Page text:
The Obama administration is moving forward with the reauthorization of NCLB (aka- ESEA) and there are currently more questions than answers. While the listening tour continues, Duncan’s recent remarks make a few things clear: the standardized tests are here to stay, at least until we have something better that is equally valid, reliable and practical. The stress is going to continue- in fact, we should expect it. There’s a new sense of urgency at the federal level and, as is always the case, their sense of urgency and its associated actions is about to become our sense of urgency and action.
That being said, I’m slightly heartened by this:
Let us build a law that discourages a narrowing of curriculum and promotes a well- rounded education that draws children into sciences and history, languages and the arts in order to build a society distinguished by both intellectual and economic prowess.
These words seem to offer a glimmer of hope for those of us who have been doing Critical Skills teaching behind enemy lines and in the face of test-prep, drill-and-kill pressures. Now, whether this actually emerges from the laws-and-sausages-mill in the way we imagine is going to depend on us. We need to speak up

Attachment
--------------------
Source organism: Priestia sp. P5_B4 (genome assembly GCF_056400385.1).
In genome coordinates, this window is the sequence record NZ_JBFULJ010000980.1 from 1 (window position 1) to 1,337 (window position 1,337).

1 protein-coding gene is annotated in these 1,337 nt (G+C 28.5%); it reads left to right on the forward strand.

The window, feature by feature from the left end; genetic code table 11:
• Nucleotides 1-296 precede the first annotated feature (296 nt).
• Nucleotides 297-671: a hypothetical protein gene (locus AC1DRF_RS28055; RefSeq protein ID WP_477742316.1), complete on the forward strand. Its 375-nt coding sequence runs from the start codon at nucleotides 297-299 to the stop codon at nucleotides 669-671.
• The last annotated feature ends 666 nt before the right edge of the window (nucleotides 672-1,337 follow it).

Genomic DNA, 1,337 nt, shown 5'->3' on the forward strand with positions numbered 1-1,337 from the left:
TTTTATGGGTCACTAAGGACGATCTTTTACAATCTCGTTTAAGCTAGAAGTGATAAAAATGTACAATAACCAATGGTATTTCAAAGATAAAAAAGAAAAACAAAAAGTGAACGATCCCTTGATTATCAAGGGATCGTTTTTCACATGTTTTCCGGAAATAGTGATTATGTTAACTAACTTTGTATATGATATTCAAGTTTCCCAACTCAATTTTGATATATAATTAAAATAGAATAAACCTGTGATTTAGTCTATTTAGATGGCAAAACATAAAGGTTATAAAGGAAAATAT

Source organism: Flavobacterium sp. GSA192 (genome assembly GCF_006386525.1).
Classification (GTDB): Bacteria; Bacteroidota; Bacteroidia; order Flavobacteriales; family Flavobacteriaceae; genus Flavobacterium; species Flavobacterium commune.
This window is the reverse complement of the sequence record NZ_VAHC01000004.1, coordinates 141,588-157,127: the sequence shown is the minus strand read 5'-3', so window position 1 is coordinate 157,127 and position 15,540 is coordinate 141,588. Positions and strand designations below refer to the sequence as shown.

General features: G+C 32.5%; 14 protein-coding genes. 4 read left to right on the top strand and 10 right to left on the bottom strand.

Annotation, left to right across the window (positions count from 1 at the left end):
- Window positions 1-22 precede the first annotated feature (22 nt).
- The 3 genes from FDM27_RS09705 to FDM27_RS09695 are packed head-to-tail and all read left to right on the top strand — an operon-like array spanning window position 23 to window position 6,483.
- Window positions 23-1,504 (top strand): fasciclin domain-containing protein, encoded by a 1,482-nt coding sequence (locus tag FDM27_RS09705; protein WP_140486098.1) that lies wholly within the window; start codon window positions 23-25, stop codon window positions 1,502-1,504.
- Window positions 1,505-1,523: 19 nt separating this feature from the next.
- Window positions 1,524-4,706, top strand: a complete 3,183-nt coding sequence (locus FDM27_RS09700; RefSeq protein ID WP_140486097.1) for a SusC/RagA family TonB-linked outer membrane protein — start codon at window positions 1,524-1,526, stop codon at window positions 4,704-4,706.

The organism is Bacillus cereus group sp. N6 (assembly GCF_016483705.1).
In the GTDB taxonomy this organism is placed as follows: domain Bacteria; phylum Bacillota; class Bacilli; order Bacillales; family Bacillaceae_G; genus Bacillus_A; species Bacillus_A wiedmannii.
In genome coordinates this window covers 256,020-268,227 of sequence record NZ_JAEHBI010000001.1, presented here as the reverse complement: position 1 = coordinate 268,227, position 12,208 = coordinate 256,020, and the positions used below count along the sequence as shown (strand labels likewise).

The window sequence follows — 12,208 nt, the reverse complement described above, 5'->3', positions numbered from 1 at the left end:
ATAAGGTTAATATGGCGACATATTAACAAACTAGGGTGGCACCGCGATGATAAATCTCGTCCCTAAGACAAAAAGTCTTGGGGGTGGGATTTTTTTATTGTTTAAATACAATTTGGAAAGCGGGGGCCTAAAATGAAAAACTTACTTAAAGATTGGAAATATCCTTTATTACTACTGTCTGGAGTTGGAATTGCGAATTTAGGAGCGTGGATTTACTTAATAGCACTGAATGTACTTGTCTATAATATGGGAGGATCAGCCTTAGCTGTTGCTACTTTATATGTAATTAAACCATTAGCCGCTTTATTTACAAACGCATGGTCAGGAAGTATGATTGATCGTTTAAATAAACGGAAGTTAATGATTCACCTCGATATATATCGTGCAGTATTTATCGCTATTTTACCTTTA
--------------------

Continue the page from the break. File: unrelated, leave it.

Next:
Over the coming months the administration will be developing its proposal for reauthorization. Before we do, however, we want to hear from you. We want your input.
Many of you represent key stakeholders. Many of you have expertise. And I know that you all have opinions. Now’s the time to voice them.
So how do you do it? Easy. Send an e-mail to Arnie Duncan. Wondering what to say? How about this:
Dear Secretary Duncan:
As an educator, I feel strongly that NCLB’s past emphasis on test scores as the sole measure of student success and driver of curricular decisions has been miseducative and damaging to America’s children. I ask you to ensure that the re-authorization of the ESEA includes a solid emphasis on not only the content necessary for academic success, but also the skills and dispositions necessary for quality participation in American’s long term economic, social and political systems.
Or, if you’re in the DC area, attend one of the open forums:
Where: Barnard Auditorium at the department’s headquarters in the Lyndon Baines Johnson Building, 400 Maryland Ave. S.W., Washington, D.C.
* Wednesday, Oct. 7 from 11 a.m. to 12:30 p.m.
* Wednesday, Oct. 21 from 2 p.m. to 3:30 p.m.
* Wednesday, Nov. 4 from 2 p.m. to 3:30 p.m.
* Friday, Nov. 20 from 1 p.m. to 2:30 p.m.
* Wednesday, Dec. 2 from 2 p.m. to 3:30 p.m.
If nothing else, add the Ed Department Blog to your daily blog reads and comment often and passionately. We know from experience that sitting quietly by will only get us run over. It’s time to stand up and be counted, folks.